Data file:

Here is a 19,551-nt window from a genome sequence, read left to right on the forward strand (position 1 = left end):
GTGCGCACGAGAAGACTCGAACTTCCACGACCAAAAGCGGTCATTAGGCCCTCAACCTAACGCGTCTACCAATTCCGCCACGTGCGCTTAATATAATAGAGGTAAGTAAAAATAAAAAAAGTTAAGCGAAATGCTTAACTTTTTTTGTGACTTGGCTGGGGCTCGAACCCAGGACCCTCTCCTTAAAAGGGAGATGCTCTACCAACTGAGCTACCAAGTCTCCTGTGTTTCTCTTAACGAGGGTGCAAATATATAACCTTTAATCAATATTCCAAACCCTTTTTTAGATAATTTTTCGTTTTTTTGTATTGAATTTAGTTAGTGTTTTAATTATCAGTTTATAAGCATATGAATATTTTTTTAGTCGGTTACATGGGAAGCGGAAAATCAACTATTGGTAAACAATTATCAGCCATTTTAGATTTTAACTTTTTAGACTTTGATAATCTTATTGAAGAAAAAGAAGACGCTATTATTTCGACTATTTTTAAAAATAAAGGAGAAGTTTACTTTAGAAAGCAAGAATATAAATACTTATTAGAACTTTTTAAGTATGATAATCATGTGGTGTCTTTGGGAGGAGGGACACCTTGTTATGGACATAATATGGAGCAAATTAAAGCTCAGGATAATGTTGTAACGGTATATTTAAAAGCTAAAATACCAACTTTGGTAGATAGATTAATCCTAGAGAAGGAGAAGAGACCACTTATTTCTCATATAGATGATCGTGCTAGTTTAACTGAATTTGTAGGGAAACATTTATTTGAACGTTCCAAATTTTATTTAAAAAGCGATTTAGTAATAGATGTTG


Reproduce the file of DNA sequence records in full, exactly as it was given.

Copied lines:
Here is a 19,551-nt window from a genome sequence, read left to right on the forward strand (position 1 = left end):
GTGCGCACGAGAAGACTCGAACTTCCACGACCAAAAGCGGTCATTAGGCCCTCAACCTAACGCGTCTACCAATTCCGCCACGTGCGCTTAATATAATAGAGGTAAGTAAAAATAAAAAAAGTTAAGCGAAATGCTTAACTTTTTTTGTGACTTGGCTGGGGCTCGAACCCAGGACCCTCTCCTTAAAAGGGAGATGCTCTACCAACTGAGCTACCAAGTCTCCTGTGTTTCTCTTAACGAGGGTGCAAATATATAACCTTTAATCAATATTCCAAACCCTTTTTTAGATAATTTTTCGTTTTTTTGTATTGAATTTAGTTAGTGTTTTAATTATCAGTTTATAAGCATATGAATATTTTTTTAGTCGGTTACATGGGAAGCGGAAAATCAACTATTGGTAAACAATTATCAGCCATTTTAGATTTTAACTTTTTAGACTTTGATAATCTTATTGAAGAAAAAGAAGACGCTATTATTTCGACTATTTTTAAAAATAAAGGAGAAGTTTACTTTAGAAAGCAAGAATATAAATACTTATTAGAACTTTTTAAGTATGATAATCATGTGGTGTCTTTGGGAGGAGGGACACCTTGTTATGGACATAATATGGAGCAAATTAAAGCTCAGGATAATGTTGTAACGGTATATTTAAAAGCTAAAATACCAACTTTGGTAGATAGATTAATCCTAGAGAAGGAGAAGAGACCACTTATTTCTCATATAGATGATCGTGCTAGTTTAACTGAATTTGTAGGGAAACATTTATTTGAACGTTCCAAATTTTATTTAAAAAGCGATTTAGTAATAGATGTTG